In Depth

Davos in the Desert: has the world forgiven Saudi Arabia for Khashoggi?

High-profile delegates return to annual investment summit following last year’s boycott over journalist’s murder

Some of the world’s biggest names in finance and politics are attending a Davos-style Saudi investment conference this week, a year on from a mass boycott of the event following the murder of journalist Jamal Khashoggi.

The killing of Khashoggi, a Saudi Arabian columnist for The Washington Post, in October 2018 caused a wave of business and political leaders to pull out of the subsequent summit, officially known as the Future Investment Initiative.

The journalist was assassinated while visiting the Saudi Arabian consulate in Istanbul, in an attack that the CIA reportedly concluded was ordered by the kingdom’s Crown Prince Mohammed bin Salman. Salman has said he takes “full responsibility as a leader in Saudi Arabia” but has denied any involvement.

The murder “triggered Riyadh’s biggest diplomatic crisis since the 2001 attacks on the US”, with a host of executives refusing to attend the Saudi conference, says the Financial Times. The World Economic Forum, which organises the Davos summit in Switzerland, sent out a press statement last year objecting to the use of the nickname “Davos in the Desert” and noting that there was no association between the two.

However, many of those who steered clear of the Saudi event are back this year, the newspaper notes.

Al Jazeera agrees that the annual summit, launched in 2017, is “set for a reboot this year, as global outrage over the killing fades”. The news site adds that a strong turnout will “further rehabilitate de facto ruler Crown Prince Mohammed bin Salman’s global image”.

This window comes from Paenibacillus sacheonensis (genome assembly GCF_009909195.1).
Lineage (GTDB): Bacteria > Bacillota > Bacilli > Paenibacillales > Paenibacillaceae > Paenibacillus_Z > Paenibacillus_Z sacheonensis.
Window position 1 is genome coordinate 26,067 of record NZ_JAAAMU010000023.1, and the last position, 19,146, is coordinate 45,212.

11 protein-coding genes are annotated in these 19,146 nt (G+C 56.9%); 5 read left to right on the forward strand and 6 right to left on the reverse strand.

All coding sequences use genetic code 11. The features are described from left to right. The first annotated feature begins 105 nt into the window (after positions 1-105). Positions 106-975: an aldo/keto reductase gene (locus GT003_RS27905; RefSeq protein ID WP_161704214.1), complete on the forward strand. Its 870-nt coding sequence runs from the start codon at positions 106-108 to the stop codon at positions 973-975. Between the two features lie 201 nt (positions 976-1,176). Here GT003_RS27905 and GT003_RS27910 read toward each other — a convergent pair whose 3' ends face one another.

Around 300 speakers from 30 countries are expected to attend, including five presidents, a British MP and heads of global banks.

Although some big names have decided to stay away, those set to return are doing so “even though little has been done to prosecute those responsible for the murder”, says Quartz. Although 11 people have been put on trial, Human Rights Watch says that the prosecution does not meet international standards and that Saudi authorities have “obstructed meaningful accountability”.

India’s Prime Minister Narendra Modi and Brazil’s President Jair Bolsonaro are due to speak at this week’s summit, which runs from today until Thursday.

Jared Kushner, US President Donald Trump’s son-in-law and adviser, is also “apparently over [the] Khashoggi killing” and is to speak on a panel at the conference, says Quartz. The moderator will be Stephen Schwarzman, chief executive of the leading investment firm Blackstone, who was among the attendees who pulled out of last year’s event. 

US Treasury Secretary Steven Mnuchin will also return. He will be joined by a host of former prime ministers - including the UK’s David Cameron, France’s Francois Fillon, Italy’s Matteo Renzi and Australia’s Kevin Rudd - along with Conservative MP Graham Stuart and American musician will.i.am.

“As the conference kicks off, the challenge for the crown prince is to turn the glitz and celebrity into inward investment as Riyadh struggles to deliver on an ambitious plan to overhaul its oil-dependent economy,” says the FT.

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